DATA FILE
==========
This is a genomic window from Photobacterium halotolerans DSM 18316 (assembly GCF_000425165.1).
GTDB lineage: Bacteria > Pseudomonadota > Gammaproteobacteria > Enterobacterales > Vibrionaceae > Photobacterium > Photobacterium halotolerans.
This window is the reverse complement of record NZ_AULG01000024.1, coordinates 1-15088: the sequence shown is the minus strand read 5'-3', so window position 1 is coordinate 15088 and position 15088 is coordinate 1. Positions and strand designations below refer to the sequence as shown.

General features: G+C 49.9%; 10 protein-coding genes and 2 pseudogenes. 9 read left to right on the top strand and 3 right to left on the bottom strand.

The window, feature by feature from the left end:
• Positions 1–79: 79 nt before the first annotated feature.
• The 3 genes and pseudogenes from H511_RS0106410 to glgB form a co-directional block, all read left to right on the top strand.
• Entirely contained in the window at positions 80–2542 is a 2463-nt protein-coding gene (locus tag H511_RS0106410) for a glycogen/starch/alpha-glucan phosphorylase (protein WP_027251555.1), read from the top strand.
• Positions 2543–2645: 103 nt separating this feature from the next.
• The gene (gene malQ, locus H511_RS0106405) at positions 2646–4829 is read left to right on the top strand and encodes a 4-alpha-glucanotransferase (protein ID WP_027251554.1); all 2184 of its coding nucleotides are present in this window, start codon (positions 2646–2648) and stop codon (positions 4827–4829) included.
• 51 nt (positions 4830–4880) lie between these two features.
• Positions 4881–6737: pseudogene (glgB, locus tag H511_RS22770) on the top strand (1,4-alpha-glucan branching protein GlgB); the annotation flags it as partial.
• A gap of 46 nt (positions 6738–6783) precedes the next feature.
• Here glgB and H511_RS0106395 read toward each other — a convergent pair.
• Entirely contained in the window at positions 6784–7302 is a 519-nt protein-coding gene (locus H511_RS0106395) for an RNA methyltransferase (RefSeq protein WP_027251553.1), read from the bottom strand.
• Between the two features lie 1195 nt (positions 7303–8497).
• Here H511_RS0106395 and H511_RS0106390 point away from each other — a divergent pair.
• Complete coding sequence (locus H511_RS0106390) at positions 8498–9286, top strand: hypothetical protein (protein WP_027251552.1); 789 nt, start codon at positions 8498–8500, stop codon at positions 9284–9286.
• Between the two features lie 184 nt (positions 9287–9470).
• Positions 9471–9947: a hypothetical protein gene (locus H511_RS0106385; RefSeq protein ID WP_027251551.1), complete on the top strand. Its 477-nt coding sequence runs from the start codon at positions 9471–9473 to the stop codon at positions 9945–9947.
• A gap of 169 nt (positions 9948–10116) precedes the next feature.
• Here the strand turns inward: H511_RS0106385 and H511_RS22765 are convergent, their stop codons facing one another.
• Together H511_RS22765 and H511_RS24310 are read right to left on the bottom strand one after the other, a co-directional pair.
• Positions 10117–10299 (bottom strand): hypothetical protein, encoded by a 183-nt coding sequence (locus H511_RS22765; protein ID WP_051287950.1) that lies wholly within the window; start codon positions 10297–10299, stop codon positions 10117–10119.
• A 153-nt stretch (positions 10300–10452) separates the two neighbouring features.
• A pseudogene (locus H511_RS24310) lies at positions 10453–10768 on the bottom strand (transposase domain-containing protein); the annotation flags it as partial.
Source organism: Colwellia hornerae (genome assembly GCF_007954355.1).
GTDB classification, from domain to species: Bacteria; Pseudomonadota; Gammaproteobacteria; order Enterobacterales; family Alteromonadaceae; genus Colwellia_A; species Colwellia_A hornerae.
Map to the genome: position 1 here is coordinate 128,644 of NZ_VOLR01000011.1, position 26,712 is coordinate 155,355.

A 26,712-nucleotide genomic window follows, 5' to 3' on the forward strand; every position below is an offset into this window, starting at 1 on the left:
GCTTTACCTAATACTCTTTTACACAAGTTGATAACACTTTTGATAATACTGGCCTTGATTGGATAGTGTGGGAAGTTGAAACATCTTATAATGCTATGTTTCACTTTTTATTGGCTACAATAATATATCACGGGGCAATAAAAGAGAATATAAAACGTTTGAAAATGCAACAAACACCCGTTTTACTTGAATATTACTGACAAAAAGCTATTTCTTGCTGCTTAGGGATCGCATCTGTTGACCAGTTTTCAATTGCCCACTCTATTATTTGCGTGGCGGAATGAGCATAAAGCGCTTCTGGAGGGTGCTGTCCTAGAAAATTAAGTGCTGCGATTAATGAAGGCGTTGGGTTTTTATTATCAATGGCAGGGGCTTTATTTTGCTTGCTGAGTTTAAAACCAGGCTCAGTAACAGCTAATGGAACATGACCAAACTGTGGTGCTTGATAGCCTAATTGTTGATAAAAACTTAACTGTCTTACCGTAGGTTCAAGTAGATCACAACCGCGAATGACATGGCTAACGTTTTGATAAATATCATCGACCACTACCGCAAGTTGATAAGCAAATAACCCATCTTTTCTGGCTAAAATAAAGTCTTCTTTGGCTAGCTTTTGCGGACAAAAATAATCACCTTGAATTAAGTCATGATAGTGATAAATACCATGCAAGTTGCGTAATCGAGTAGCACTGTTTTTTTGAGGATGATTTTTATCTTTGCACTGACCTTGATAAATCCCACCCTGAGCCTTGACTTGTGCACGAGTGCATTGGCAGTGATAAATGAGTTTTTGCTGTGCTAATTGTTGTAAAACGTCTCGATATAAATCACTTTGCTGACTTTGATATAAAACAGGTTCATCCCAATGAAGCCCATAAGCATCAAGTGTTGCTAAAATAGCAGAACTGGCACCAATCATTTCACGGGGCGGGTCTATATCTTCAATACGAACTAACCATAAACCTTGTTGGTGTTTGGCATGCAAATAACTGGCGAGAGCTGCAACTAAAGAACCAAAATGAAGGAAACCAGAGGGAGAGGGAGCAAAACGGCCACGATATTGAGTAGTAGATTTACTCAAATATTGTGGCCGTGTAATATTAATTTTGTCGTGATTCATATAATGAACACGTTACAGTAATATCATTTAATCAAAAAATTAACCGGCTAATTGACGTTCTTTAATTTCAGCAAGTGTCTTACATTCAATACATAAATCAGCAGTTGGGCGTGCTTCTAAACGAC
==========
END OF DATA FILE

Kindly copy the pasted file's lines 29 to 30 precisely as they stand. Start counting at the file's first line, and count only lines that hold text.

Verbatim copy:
Map to the genome: position 1 here is coordinate 128,644 of NZ_VOLR01000011.1, position 26,712 is coordinate 155,355.

A 26,712-nucleotide genomic window follows, 5' to 3' on the forward strand; every position below is an offset into this window, starting at 1 on the left: